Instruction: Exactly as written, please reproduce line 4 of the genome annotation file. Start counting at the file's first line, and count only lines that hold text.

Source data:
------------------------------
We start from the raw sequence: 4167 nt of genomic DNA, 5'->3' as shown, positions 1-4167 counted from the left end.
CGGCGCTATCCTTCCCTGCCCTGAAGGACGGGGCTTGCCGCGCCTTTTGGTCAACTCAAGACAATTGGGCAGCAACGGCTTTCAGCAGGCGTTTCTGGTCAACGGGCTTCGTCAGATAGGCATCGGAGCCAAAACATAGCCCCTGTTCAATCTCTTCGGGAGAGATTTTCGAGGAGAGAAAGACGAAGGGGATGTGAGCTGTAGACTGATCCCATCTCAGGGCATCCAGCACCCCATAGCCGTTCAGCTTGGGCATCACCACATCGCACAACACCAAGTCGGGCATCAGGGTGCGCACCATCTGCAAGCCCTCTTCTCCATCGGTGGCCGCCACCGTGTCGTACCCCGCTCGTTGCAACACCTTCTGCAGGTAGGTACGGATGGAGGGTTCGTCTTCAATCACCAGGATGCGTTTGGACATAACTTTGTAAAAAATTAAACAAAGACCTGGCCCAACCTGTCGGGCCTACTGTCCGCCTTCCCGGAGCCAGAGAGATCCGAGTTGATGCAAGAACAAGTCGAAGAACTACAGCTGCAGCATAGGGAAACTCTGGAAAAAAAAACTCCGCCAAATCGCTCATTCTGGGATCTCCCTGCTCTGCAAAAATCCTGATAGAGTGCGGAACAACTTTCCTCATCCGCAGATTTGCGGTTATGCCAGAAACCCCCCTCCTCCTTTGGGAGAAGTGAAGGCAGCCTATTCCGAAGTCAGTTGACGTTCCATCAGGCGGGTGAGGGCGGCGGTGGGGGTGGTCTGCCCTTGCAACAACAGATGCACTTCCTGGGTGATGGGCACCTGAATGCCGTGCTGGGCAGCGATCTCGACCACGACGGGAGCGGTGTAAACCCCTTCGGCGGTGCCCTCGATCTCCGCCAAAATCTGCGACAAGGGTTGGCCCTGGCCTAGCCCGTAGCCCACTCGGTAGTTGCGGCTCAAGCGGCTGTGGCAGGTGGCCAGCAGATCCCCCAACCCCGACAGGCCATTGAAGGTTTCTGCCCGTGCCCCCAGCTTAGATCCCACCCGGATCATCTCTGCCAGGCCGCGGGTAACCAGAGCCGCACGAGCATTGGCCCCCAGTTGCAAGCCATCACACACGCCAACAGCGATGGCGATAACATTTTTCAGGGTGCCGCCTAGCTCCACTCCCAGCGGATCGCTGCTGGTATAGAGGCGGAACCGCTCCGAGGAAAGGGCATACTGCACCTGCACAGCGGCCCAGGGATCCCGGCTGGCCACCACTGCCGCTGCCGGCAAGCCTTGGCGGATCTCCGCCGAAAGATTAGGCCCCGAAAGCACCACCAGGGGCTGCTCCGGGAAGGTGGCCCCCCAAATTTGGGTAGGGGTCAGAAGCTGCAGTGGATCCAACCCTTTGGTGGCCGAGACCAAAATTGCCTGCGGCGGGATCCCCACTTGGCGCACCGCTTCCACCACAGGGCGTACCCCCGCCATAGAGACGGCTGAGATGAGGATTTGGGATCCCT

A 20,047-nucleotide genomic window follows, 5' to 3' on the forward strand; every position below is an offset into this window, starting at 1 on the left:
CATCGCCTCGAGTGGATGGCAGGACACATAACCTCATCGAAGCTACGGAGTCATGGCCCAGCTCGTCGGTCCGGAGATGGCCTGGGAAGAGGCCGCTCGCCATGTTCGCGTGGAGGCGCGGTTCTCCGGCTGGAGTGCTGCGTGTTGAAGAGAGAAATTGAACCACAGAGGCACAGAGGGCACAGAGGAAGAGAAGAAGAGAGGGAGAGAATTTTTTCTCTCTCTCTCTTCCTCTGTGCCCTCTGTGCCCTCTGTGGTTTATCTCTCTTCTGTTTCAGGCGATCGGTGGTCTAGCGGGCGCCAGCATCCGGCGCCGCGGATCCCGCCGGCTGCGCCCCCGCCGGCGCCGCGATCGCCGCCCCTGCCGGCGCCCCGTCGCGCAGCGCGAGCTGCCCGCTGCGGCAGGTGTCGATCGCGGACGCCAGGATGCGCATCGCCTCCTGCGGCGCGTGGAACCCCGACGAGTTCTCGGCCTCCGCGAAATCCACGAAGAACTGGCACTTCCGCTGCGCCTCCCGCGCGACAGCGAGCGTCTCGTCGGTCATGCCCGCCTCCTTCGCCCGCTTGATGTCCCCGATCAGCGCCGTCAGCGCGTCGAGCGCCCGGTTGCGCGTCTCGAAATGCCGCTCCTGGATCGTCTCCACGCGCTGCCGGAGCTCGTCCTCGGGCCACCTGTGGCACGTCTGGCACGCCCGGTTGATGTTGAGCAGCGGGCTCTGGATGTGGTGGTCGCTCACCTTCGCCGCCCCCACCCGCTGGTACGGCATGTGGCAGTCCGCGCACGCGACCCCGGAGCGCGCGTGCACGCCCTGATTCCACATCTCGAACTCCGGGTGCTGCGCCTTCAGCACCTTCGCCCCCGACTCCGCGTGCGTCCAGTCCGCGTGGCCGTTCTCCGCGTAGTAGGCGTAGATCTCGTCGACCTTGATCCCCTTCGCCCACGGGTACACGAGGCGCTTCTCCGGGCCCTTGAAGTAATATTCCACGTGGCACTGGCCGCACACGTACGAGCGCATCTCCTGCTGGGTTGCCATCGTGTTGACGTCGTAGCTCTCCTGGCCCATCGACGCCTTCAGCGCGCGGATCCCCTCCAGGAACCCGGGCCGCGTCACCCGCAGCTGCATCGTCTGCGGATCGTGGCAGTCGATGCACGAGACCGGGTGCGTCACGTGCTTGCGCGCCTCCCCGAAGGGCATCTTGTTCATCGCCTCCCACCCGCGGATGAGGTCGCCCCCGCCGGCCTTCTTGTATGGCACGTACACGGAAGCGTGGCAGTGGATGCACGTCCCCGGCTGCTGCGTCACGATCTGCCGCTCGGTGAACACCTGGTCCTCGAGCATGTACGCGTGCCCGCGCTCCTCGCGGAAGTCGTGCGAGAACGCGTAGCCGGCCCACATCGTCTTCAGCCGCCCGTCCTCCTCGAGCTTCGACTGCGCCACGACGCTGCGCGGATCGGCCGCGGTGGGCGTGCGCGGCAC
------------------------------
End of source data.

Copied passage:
CATCGCCTCGAGTGGATGGCAGGACACATAACCTCATCGAAGCTACGGAGTCATGGCCCAGCTCGTCGGTCCGGAGATGGCCTGGGAAGAGGCCGCTCGCCATGTTCGCGTGGAGGCGCGGTTCTCCGGCTGGAGTGCTGCGTGTTGAAGAGAGAAATTGAACCACAGAGGCACAGAGGGCACAGAGGAAGAGAAGAAGAGAGGGAGAGAATTTTTTCTCTCTCTCTCTTCCTCTGTGCCCTCTGTGCCCTCTGTGGTTTATCTCTCTTCTGTTTCAGGCGATCGGTGGTCTAGCGGGCGCCAGCATCCGGCGCCGCGGATCCCGCCGGCTGCGCCCCCGCCGGCGCCGCGATCGCCGCCCCTGCCGGCGCCCCGTCGCGCAGCGCGAGCTGCCCGCTGCGGCAGGTGTCGATCGCGGACGCCAGGATGCGCATCGCCTCCTGCGGCGCGTGGAACCCCGACGAGTTCTCGGCCTCCGCGAAATCCACGAAGAACTGGCACTTCCGCTGCGCCTCCCGCGCGACAGCGAGCGTCTCGTCGGTCATGCCCGCCTCCTTCGCCCGCTTGATGTCCCCGATCAGCGCCGTCAGCGCGTCGAGCGCCCGGTTGCGCGTCTCGAAATGCCGCTCCTGGATCGTCTCCACGCGCTGCCGGAGCTCGTCCTCGGGCCACCTGTGGCACGTCTGGCACGCCCGGTTGATGTTGAGCAGCGGGCTCTGGATGTGGTGGTCGCTCACCTTCGCCGCCCCCACCCGCTGGTACGGCATGTGGCAGTCCGCGCACGCGACCCCGGAGCGCGCGTGCACGCCCTGATTCCACATCTCGAACTCCGGGTGCTGCGCCTTCAGCACCTTCGCCCCCGACTCCGCGTGCGTCCAGTCCGCGTGGCCGTTCTCCGCGTAGTAGGCGTAGATCTCGTCGACCTTGATCCCCTTCGCCCACGGGTACACGAGGCGCTTCTCCGGGCCCTTGAAGTAATATTCCACGTGGCACTGGCCGCACACGTACGAGCGCATCTCCTGCTGGGTTGCCATCGTGTTGACGTCGTAGCTCTCCTGGCCCATCGACGCCTTCAGCGCGCGGATCCCCTCCAGGAACCCGGGCCGCGTCACCCGCAGCTGCATCGTCTGCGGATCGTGGCAGTCGATGCACGAGACCGGGTGCGTCACGTGCTTGCGCGCCTCCCCGAAGGGCATCTTGTTCATCGCCTCCCACCCGCGGATGAGGTCGCCCCCGCCGGCCTTCTTGTATGGCACGTACACGGAAGCGTGGCAGTGGATGCACGTCCCCGGCTGCTGCGTCACGATCTGCCGCTCGGTGAACACCTGGTCCTCGAGCATGTACGCGTGCCCGCGCTCCTCGCGGAAGTCGTGCGAGAACGCGTAGCCGGCCCACATCGTCTTCAGCCGCCCGTCCTCCTCGAGCTTCGACTGCGCCACGACGCTGCGCGGATCGGCCGCGGTGGGCGTGCGCGGCAC